Posted: 27 November 2017
In the second of our interview series with young sports stars, we spent some time with Georgia Lees who plays for Surrey Storm and has also played for England U19s, and asked her all about her life as a netball player.
How long have you been playing netball?
I have been playing for 14 years. I started playing at school when I was 9 and then I started at an external club when I was in secondary school. I then started playing for Surrey Storm as a junior when I was 15 and have been a part of their Superleague squad for 6 seasons.
Did you ever go on a school / amateur tour? If so where? What memories do you of touring?
I went on a tour to Malta with the National British College’s team that I was selected for when I was 17. It was my first real experience of playing abroad and against a different country whose style of playing was completely new to me, so that was a big learning curve for me that all countries have their own playing style which is very different to how we play in England. Also, as this team was made up of college girls from the whole of England my main memory I have from that tour is making some really close friendships with girls who lived miles away from me, and they’re friendships that I still have today.
What is a normal tour/training camp like?
I was a part of the England U19 team that was selected for the Junior Europeans in 2013 so therefore have some experience of being in training camps. They’re usually really intense camps that lasted either a week or a weekend depending on school commitments. They would include 2-3 sessions per day which incorporated a mixture of strength & conditioning, on court technical sessions, fitness testing, individual skills work and team play which focused on tactics etc. Usually we’d also have match play on at least one day over the camp, which may have been playing against each other or against an external team. At these camps there would also be some team building involved as well which was always fun and was great to break the ice when getting to know lots of new faces. In terms of diet and food plans, a nutritionist was available and the main focus was ensuring we were eating the right foods for optimal recovery and performance which was important over week long camps as they could be very tiring.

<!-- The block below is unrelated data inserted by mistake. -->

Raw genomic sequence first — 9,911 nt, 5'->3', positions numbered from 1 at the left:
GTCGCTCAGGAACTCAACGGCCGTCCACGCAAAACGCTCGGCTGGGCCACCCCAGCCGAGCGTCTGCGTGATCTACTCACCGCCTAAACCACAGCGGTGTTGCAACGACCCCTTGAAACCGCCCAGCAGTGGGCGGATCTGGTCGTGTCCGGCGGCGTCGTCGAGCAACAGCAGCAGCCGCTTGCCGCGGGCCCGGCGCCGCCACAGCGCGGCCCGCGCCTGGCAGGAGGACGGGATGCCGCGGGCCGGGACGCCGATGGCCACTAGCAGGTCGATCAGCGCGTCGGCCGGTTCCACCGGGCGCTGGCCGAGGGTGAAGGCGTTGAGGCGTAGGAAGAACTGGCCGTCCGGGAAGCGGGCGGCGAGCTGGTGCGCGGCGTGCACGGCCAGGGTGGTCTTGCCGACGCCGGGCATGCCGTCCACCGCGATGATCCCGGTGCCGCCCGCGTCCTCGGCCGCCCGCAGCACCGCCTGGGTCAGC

And now for some questions from the kids…
Louis (Aged 12) Who was your sporting hero growing up?
I remember in primary school having Danny Crates, a Paralympic athlete, coming into school and giving a presentation about his sporting success and how he had got to where he had despite having his disability. This really inspired me to play a lot of different sports at a young age. Then as I got older and narrowed my sports down to just netball I then had more of a netball sporting hero who was Pamela Cookey and was lucky enough to get to play on the same team as her in 2016 before she retired.
Emily (Aged 11) What advice do you have for young players who want to follow in your footsteps?
My biggest advice is that you have to continue to enjoy it. If you want to play at the highest level then you have to accept that it does take up a lot of your time and you’ll be required to miss out on lots of different things. What I have found is that because I love the sport so much and enjoy the team I play with and the training I do then I’m more willing to sacrifice those things.
Thanks for your time Georgia and good luck for this season!
Nick Howe, St Paul’s Junior School, London
Tom Whitehead, Head of Football, Dulwich College.